Does a VPN Stop Throttling?
Updated: December 12, 2016
Yes, if you are using a VPN, your ISP cannot see your data and so cannot throttle your bandwidth on the basis of what you are doing. This is because all of your online traffic is encrypted, so your ISP has no idea what you are doing online.
Throttling, or Bandwidth Throttling to give it its full name, is a hugely frustrating practice of many ISPs these days and is a direct result of the ubiquitous nature of internet usage these days. Yet many people are unaware that it is a common ISP practice and in some cases even that such a practice exists at all.
Yet, with the simple addition of a VPN to your online toolkit, you can protect your data and so stop your ISP from throttling your bandwidth. It’s one of the lesser known advantages of a VPN, yet can make a significant difference to your online experience.
What is Bandwidth Throttling?
Bandwidth Throttling is a frustratingly common practice and can severely inhibit your enjoying of online streaming services. The practice is when your ISP deliberately slows down your connection speed based on what you are watching.
The rise in popularity of services such as Netflix and Hulu has seen more and more people streaming content online. This in turn has put increased pressure on ISPs to maintain their promised bandwidth in the face of significantly higher usage.
They therefore have developed the practice of examining the data of what you are doing online. When they see packets of data from online streaming services such as those above, they slow down your internet connection.
Why would my ISP want to slow down my connection?
If you put this question to your ISP directly, they will give you a relatively straightforward answer. The common claim is that bandwidth throttling is only done to reduce congestion on their networks at busy times of day.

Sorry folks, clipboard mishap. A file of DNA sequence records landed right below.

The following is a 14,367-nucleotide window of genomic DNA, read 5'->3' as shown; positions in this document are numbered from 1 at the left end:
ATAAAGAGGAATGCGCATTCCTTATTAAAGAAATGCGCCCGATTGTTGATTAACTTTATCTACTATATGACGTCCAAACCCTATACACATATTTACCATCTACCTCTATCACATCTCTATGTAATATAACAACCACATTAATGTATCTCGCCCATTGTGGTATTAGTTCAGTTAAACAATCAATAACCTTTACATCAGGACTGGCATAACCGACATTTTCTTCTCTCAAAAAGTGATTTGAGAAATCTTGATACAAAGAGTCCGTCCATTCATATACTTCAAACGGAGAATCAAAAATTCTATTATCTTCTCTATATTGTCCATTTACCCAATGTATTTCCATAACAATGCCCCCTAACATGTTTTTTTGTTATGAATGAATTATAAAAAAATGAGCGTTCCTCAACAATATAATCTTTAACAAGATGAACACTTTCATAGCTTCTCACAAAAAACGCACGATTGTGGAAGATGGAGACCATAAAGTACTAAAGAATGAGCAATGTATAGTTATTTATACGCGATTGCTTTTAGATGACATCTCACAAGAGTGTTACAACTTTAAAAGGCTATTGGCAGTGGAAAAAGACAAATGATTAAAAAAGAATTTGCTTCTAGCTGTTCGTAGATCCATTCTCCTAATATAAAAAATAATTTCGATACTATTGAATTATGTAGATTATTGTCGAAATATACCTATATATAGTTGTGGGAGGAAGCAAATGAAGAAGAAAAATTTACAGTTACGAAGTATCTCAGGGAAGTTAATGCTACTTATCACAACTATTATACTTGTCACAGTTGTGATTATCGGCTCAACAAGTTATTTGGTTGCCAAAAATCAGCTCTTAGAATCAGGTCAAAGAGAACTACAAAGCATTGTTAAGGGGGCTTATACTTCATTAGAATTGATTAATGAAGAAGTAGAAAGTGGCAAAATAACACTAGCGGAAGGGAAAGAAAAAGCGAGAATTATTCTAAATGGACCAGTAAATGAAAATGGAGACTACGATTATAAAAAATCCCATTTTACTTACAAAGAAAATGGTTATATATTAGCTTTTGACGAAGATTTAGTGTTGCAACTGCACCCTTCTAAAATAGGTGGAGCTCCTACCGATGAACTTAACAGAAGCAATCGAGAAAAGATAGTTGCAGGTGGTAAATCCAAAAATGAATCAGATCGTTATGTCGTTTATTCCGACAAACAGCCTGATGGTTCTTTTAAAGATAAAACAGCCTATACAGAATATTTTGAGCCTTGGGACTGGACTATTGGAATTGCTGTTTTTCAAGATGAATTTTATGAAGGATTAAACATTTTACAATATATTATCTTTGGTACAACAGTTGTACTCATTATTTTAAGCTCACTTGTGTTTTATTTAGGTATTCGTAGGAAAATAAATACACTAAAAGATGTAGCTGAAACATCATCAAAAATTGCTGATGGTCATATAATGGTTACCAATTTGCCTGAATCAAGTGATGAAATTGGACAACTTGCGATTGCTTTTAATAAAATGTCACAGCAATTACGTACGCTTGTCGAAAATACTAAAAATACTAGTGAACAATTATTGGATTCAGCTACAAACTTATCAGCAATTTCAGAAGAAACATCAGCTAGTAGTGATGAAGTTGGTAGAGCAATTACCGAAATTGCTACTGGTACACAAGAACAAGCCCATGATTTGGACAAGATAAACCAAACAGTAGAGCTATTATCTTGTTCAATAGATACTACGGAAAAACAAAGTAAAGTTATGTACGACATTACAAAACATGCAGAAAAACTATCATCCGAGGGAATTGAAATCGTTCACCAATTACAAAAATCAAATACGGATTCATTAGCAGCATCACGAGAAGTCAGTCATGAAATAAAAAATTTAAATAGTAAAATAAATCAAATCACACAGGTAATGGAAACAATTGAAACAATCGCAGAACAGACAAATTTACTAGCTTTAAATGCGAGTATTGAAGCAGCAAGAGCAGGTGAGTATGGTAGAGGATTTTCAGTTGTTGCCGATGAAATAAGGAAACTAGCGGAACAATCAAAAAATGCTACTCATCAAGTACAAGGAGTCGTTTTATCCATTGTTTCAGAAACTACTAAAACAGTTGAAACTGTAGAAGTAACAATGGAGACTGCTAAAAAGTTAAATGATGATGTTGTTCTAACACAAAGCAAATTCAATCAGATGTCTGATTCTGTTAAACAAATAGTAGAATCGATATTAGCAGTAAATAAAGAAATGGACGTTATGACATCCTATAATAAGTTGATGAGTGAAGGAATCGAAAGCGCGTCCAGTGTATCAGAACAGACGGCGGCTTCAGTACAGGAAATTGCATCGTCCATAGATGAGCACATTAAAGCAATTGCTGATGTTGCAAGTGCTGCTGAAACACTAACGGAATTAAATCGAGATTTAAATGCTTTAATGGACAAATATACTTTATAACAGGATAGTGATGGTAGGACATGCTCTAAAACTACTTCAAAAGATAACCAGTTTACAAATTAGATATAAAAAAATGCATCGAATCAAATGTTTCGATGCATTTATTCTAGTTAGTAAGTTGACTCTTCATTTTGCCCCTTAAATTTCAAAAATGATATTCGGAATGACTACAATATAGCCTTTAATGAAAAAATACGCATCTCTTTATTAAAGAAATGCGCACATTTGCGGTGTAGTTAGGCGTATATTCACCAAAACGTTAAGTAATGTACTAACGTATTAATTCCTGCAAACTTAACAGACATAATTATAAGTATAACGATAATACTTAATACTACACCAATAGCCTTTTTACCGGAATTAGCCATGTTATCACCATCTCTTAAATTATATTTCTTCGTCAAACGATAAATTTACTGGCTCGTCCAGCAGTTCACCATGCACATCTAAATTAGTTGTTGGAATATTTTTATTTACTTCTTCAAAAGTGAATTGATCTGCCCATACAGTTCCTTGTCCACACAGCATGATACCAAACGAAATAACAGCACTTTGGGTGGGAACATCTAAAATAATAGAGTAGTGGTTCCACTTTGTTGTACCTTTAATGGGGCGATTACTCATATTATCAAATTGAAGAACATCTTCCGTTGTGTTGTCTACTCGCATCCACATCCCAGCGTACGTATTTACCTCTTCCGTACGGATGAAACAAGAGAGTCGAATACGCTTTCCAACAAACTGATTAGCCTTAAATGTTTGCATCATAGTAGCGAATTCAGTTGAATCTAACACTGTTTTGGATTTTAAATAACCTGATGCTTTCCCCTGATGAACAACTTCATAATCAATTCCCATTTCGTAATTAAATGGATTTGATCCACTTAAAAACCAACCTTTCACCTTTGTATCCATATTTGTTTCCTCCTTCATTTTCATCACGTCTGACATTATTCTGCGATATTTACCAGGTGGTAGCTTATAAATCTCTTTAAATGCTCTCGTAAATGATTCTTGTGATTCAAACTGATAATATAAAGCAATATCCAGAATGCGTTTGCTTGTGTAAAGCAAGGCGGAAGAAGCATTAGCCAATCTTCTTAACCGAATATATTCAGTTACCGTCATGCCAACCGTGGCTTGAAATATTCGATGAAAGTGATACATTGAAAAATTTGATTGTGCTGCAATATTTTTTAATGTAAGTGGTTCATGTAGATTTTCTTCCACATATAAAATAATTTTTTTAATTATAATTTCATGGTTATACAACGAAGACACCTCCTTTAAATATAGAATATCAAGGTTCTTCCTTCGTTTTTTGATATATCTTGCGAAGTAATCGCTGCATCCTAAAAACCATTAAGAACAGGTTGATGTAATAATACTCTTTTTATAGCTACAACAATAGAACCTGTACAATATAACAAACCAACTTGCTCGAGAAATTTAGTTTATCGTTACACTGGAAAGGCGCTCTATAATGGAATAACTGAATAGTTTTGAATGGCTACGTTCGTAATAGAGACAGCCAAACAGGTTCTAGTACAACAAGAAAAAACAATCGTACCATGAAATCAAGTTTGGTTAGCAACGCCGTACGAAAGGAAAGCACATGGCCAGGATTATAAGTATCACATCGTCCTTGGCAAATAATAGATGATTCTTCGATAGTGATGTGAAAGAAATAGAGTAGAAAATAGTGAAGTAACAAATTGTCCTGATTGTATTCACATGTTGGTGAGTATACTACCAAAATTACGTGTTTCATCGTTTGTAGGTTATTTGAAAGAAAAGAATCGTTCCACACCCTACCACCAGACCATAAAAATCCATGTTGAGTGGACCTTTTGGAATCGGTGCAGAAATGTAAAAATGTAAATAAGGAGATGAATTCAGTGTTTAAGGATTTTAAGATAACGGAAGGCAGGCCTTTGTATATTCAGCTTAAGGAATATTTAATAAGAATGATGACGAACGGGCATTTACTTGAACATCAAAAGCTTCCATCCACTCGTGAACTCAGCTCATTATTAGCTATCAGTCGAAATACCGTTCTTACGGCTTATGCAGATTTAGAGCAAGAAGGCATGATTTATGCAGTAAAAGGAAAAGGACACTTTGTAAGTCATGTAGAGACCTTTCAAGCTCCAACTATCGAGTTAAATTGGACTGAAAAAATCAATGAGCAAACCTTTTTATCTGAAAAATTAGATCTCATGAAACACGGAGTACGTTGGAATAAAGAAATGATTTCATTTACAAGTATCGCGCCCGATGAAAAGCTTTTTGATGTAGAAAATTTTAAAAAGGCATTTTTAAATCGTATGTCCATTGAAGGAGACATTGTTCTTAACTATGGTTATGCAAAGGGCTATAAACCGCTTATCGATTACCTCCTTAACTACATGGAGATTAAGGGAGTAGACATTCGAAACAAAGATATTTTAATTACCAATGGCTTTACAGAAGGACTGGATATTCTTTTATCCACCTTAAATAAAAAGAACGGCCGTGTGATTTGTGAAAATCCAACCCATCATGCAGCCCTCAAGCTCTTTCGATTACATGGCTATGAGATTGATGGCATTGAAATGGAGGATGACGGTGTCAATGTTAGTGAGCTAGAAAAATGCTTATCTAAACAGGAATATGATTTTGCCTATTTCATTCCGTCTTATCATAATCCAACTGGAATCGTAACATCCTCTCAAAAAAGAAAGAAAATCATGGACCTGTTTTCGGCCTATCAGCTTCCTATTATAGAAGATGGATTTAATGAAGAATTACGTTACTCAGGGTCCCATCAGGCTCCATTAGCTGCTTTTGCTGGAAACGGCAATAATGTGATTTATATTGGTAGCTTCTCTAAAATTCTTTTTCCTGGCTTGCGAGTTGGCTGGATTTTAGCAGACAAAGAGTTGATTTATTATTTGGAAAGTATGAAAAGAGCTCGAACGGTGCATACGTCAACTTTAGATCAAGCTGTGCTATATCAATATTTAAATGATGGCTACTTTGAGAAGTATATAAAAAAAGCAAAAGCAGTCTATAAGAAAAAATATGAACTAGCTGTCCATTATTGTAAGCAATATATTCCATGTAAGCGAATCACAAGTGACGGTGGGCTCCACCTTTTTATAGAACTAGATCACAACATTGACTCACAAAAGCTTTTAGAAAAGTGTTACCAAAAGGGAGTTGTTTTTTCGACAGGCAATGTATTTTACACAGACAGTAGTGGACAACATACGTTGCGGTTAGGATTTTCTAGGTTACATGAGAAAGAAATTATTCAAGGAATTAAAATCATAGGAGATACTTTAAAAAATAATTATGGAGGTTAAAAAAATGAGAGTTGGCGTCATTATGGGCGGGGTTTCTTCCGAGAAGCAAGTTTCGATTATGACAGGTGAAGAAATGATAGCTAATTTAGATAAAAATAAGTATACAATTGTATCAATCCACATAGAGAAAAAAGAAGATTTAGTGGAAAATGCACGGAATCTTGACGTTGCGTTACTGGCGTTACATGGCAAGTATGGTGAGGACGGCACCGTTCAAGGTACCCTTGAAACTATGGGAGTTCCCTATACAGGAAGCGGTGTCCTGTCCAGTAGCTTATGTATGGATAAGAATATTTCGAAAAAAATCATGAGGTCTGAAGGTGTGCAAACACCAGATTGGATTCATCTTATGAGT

But there is more to it than that, especially if your ISP offers a streaming service of their own. Because it is now an increasingly common practice for ISPs to deliberately slow down rival services to boost the appearance of their own. This can in some cases be occurring despite a lack of congestion and the availability of extra capacity on their network.
These are not just wild conspiracy theories we are throwing around here either. Netflix has already confirmed that it has been forced to pay fees to some ISPs in order to stop the practice being used against their service.
How do they get away with this? Well there are not many ISP providers in the market and this lack of competition allows for such practices, especially when ISP work together, as they do in the practice of Peering.
What is Peering?
Peering is a relatively beneficial practice when two ISPs are connected together and exchange traffic. It is supposed to mean that one ISPs bandwidth can be used to support the other at times, and vice-versa.
But it runs into problems when streaming services come into play as this can push traffic usage far too high and lead to the other ISP refusing to adjust their network to compensate.
How does this impact on you? Well it basically can mean your internet connectivity is much slower, regardless of what package your pay for.
So how can a VPN solve these problems?
Both the issue of throttling and peering can be solved by using a VPN.
The practice of throttling is done on an individual basis and relies on your ISP analyzing your usage data to determine what services you are using. If they see a streaming service, they can then choose to throttle your connection.
However, with a VPN, your internet connection is completely encrypted, meaning that there is no way that your ISP can see what your data. Without this information, they cannot tell if you are using a streaming service and are therefore not likely to throttle your connection. This means that your Netflix or Hulu viewing experience should be enhanced, in some cases quite significantly.
As for the related issue of Peering, this problem is solved by a VPN because your data is travelling through a different, more efficient route. Rather than being diverted through different ISPs it is on a private network and should send it down a much more direct route, meaning that any reduction is service speeds should be minimized.
Whilst they would be causing a huge public outcry if they were more commonly known, the practice of throttling, and the related issue of Peering is worryingly common these days. But with a VPN you have a simple, cost-effective, ready-made solution. And what’s more, one which brings a whole load of other benefits as well.